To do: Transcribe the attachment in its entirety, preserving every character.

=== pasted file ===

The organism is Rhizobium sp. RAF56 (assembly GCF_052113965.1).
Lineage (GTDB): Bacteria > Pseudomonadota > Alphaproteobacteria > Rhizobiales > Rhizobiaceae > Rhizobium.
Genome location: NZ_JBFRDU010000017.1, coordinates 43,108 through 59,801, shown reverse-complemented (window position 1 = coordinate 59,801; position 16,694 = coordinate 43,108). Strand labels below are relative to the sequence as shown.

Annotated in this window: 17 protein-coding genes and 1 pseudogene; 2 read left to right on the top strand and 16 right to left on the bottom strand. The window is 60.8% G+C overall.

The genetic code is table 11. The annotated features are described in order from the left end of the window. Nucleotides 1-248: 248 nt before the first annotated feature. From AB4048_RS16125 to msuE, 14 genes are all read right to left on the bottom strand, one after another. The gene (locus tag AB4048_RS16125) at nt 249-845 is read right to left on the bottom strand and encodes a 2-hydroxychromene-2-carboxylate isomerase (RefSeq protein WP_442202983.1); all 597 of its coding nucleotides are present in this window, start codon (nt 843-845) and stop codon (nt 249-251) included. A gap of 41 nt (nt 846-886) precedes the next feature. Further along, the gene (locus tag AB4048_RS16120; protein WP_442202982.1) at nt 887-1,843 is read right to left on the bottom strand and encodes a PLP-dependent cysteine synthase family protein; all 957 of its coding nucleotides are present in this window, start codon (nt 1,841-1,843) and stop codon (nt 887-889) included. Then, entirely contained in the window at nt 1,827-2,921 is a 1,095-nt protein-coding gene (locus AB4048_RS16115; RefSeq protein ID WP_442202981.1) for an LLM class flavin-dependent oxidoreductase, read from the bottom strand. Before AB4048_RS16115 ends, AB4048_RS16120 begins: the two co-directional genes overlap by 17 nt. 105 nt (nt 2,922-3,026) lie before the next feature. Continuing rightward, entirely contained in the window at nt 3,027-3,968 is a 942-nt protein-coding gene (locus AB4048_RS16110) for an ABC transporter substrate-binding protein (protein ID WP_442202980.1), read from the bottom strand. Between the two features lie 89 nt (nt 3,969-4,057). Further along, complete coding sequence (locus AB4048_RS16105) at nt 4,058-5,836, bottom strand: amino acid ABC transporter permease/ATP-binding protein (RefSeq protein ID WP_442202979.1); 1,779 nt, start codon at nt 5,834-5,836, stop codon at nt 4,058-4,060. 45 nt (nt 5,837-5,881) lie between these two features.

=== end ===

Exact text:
The organism is Rhizobium sp. RAF56 (assembly GCF_052113965.1).
Lineage (GTDB): Bacteria > Pseudomonadota > Alphaproteobacteria > Rhizobiales > Rhizobiaceae > Rhizobium.
Genome location: NZ_JBFRDU010000017.1, coordinates 43,108 through 59,801, shown reverse-complemented (window position 1 = coordinate 59,801; position 16,694 = coordinate 43,108). Strand labels below are relative to the sequence as shown.

Annotated in this window: 17 protein-coding genes and 1 pseudogene; 2 read left to right on the top strand and 16 right to left on the bottom strand. The window is 60.8% G+C overall.

The genetic code is table 11. The annotated features are described in order from the left end of the window. Nucleotides 1-248: 248 nt before the first annotated feature. From AB4048_RS16125 to msuE, 14 genes are all read right to left on the bottom strand, one after another. The gene (locus tag AB4048_RS16125) at nt 249-845 is read right to left on the bottom strand and encodes a 2-hydroxychromene-2-carboxylate isomerase (RefSeq protein WP_442202983.1); all 597 of its coding nucleotides are present in this window, start codon (nt 843-845) and stop codon (nt 249-251) included. A gap of 41 nt (nt 846-886) precedes the next feature. Further along, the gene (locus tag AB4048_RS16120; protein WP_442202982.1) at nt 887-1,843 is read right to left on the bottom strand and encodes a PLP-dependent cysteine synthase family protein; all 957 of its coding nucleotides are present in this window, start codon (nt 1,841-1,843) and stop codon (nt 887-889) included. Then, entirely contained in the window at nt 1,827-2,921 is a 1,095-nt protein-coding gene (locus AB4048_RS16115; RefSeq protein ID WP_442202981.1) for an LLM class flavin-dependent oxidoreductase, read from the bottom strand. Before AB4048_RS16115 ends, AB4048_RS16120 begins: the two co-directional genes overlap by 17 nt. 105 nt (nt 2,922-3,026) lie before the next feature. Continuing rightward, entirely contained in the window at nt 3,027-3,968 is a 942-nt protein-coding gene (locus AB4048_RS16110) for an ABC transporter substrate-binding protein (protein ID WP_442202980.1), read from the bottom strand. Between the two features lie 89 nt (nt 3,969-4,057). Further along, complete coding sequence (locus AB4048_RS16105) at nt 4,058-5,836, bottom strand: amino acid ABC transporter permease/ATP-binding protein (RefSeq protein ID WP_442202979.1); 1,779 nt, start codon at nt 5,834-5,836, stop codon at nt 4,058-4,060. 45 nt (nt 5,837-5,881) lie between these two features.